As a research project of Global Research Laboratory funded by the National Research Foundation of Korea, Professor Sangyong Jon’s research team has developed a new class of photonic nanomaterials based on an endogenous bioactive compound, that enabled combined photoacoustic imaging and photothermal therapy of cancer in vivo. Bilirubin (BR), a bile pigment that exerts potent antioxidant and anti-inflammatory effects, is also a major constituent of black pigment gallstones found in bile ducts under certain pathological conditions. Inspired by the intrinsic metal-chelating power of BR found in gallstones, Jon’s group reported a cisplatin-chelated BR-based nanoparticle (cisPt@BRNP) for use as a new photonic nanomedicine for combined photoacoustic imaging and photothermal therapy of cancers. The cisPt@BRNPs were prepared by simply mixing cisplatin with BRNPs, yielding ~100-nm–size nanoparticles. Upon near infrared laser irradiation at 808 nm, cisPt@BRNPs generated considerable heat and induced clear death of cancer cells in vitro. Following intravenous injection into human colon cancer-bearing mice, cisPt@BRNPs allowed effective tumor visualization by photoacoustic imaging and remarkable antitumor efficacy by photothermal therapy, suggesting their potential for use as a new photonic nanomedicine for cancer therapy. This work was recently published in Angew. Chem. Int. Ed. in October, 2017.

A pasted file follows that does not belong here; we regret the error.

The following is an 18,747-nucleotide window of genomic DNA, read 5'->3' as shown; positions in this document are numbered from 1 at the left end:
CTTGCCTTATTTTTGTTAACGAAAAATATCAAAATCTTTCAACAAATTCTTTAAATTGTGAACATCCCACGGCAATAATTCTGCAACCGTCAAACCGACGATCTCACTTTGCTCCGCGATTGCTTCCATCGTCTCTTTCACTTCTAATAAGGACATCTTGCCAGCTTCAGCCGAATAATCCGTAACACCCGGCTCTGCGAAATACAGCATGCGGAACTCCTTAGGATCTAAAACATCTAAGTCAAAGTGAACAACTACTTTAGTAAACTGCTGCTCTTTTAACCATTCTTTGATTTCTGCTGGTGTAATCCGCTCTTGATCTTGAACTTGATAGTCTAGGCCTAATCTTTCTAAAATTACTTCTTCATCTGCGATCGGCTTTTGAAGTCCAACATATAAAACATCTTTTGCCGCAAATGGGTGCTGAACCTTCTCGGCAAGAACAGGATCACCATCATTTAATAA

A new class of photonic nanomaterial with biodegradability and biocompatibility is developed for combined photoacoustic imaging and photothermal therapy of cancers.